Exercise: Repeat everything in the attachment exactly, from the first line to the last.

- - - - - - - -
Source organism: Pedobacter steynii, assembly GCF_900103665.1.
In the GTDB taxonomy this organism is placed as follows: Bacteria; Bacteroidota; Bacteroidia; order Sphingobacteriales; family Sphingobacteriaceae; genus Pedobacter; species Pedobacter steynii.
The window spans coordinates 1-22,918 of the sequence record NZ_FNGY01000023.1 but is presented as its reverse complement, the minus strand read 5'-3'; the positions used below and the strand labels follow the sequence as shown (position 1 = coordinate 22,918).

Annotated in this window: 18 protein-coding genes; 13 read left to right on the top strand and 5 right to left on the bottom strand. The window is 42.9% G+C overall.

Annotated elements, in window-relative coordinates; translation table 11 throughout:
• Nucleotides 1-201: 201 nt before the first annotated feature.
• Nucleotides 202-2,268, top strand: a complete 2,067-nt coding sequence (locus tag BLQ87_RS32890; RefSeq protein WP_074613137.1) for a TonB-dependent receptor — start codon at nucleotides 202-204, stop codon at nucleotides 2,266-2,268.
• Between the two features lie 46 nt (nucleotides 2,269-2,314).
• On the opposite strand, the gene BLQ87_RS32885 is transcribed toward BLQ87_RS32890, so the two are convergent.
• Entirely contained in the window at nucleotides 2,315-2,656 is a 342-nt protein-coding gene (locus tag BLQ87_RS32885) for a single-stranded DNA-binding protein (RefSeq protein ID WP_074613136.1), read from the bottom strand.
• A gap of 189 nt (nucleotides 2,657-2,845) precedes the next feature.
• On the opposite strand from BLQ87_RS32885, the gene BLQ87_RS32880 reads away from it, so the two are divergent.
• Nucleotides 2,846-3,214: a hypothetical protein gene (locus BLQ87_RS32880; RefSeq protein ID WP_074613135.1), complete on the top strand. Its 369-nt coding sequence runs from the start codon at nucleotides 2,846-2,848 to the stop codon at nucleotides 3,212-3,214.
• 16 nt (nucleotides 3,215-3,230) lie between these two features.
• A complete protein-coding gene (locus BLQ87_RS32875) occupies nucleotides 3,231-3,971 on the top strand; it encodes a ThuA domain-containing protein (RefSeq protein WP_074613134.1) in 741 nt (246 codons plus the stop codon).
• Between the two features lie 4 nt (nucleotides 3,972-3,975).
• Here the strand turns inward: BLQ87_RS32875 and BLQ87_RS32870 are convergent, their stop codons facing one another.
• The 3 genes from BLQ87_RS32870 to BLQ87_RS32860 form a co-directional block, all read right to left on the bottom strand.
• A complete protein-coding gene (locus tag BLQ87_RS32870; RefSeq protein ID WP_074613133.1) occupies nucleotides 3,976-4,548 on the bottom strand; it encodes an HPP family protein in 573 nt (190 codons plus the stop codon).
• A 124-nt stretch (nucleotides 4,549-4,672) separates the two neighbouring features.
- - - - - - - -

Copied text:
Source organism: Pedobacter steynii, assembly GCF_900103665.1.
In the GTDB taxonomy this organism is placed as follows: Bacteria; Bacteroidota; Bacteroidia; order Sphingobacteriales; family Sphingobacteriaceae; genus Pedobacter; species Pedobacter steynii.
The window spans coordinates 1-22,918 of the sequence record NZ_FNGY01000023.1 but is presented as its reverse complement, the minus strand read 5'-3'; the positions used below and the strand labels follow the sequence as shown (position 1 = coordinate 22,918).

Annotated in this window: 18 protein-coding genes; 13 read left to right on the top strand and 5 right to left on the bottom strand. The window is 42.9% G+C overall.

Annotated elements, in window-relative coordinates; translation table 11 throughout:
• Nucleotides 1-201: 201 nt before the first annotated feature.
• Nucleotides 202-2,268, top strand: a complete 2,067-nt coding sequence (locus tag BLQ87_RS32890; RefSeq protein WP_074613137.1) for a TonB-dependent receptor — start codon at nucleotides 202-204, stop codon at nucleotides 2,266-2,268.
• Between the two features lie 46 nt (nucleotides 2,269-2,314).
• On the opposite strand, the gene BLQ87_RS32885 is transcribed toward BLQ87_RS32890, so the two are convergent.
• Entirely contained in the window at nucleotides 2,315-2,656 is a 342-nt protein-coding gene (locus tag BLQ87_RS32885) for a single-stranded DNA-binding protein (RefSeq protein ID WP_074613136.1), read from the bottom strand.
• A gap of 189 nt (nucleotides 2,657-2,845) precedes the next feature.
• On the opposite strand from BLQ87_RS32885, the gene BLQ87_RS32880 reads away from it, so the two are divergent.
• Nucleotides 2,846-3,214: a hypothetical protein gene (locus BLQ87_RS32880; RefSeq protein ID WP_074613135.1), complete on the top strand. Its 369-nt coding sequence runs from the start codon at nucleotides 2,846-2,848 to the stop codon at nucleotides 3,212-3,214.
• 16 nt (nucleotides 3,215-3,230) lie between these two features.
• A complete protein-coding gene (locus BLQ87_RS32875) occupies nucleotides 3,231-3,971 on the top strand; it encodes a ThuA domain-containing protein (RefSeq protein WP_074613134.1) in 741 nt (246 codons plus the stop codon).
• Between the two features lie 4 nt (nucleotides 3,972-3,975).
• Here the strand turns inward: BLQ87_RS32875 and BLQ87_RS32870 are convergent, their stop codons facing one another.
• The 3 genes from BLQ87_RS32870 to BLQ87_RS32860 form a co-directional block, all read right to left on the bottom strand.
• A complete protein-coding gene (locus tag BLQ87_RS32870; RefSeq protein ID WP_074613133.1) occupies nucleotides 3,976-4,548 on the bottom strand; it encodes an HPP family protein in 573 nt (190 codons plus the stop codon).
• A 124-nt stretch (nucleotides 4,549-4,672) separates the two neighbouring features.